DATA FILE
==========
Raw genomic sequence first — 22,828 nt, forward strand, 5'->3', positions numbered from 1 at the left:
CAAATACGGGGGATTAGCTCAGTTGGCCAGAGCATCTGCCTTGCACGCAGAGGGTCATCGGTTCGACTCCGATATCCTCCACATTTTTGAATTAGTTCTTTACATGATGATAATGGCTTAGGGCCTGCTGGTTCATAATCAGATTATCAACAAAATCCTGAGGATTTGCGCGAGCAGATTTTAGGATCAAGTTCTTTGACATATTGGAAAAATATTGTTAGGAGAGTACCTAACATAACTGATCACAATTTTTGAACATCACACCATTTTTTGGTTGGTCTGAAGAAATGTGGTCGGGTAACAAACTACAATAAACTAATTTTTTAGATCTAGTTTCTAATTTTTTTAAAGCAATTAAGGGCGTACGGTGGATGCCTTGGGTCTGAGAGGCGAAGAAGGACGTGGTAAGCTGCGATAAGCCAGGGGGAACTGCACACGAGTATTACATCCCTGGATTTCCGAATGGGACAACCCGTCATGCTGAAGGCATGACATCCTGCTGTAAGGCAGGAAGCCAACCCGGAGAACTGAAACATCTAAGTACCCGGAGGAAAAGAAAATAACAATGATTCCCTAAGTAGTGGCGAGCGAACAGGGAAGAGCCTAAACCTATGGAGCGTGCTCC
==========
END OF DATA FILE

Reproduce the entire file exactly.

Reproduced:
Raw genomic sequence first — 22,828 nt, forward strand, 5'->3', positions numbered from 1 at the left:
CAAATACGGGGGATTAGCTCAGTTGGCCAGAGCATCTGCCTTGCACGCAGAGGGTCATCGGTTCGACTCCGATATCCTCCACATTTTTGAATTAGTTCTTTACATGATGATAATGGCTTAGGGCCTGCTGGTTCATAATCAGATTATCAACAAAATCCTGAGGATTTGCGCGAGCAGATTTTAGGATCAAGTTCTTTGACATATTGGAAAAATATTGTTAGGAGAGTACCTAACATAACTGATCACAATTTTTGAACATCACACCATTTTTTGGTTGGTCTGAAGAAATGTGGTCGGGTAACAAACTACAATAAACTAATTTTTTAGATCTAGTTTCTAATTTTTTTAAAGCAATTAAGGGCGTACGGTGGATGCCTTGGGTCTGAGAGGCGAAGAAGGACGTGGTAAGCTGCGATAAGCCAGGGGGAACTGCACACGAGTATTACATCCCTGGATTTCCGAATGGGACAACCCGTCATGCTGAAGGCATGACATCCTGCTGTAAGGCAGGAAGCCAACCCGGAGAACTGAAACATCTAAGTACCCGGAGGAAAAGAAAATAACAATGATTCCCTAAGTAGTGGCGAGCGAACAGGGAAGAGCCTAAACCTATGGAGCGTGCTCC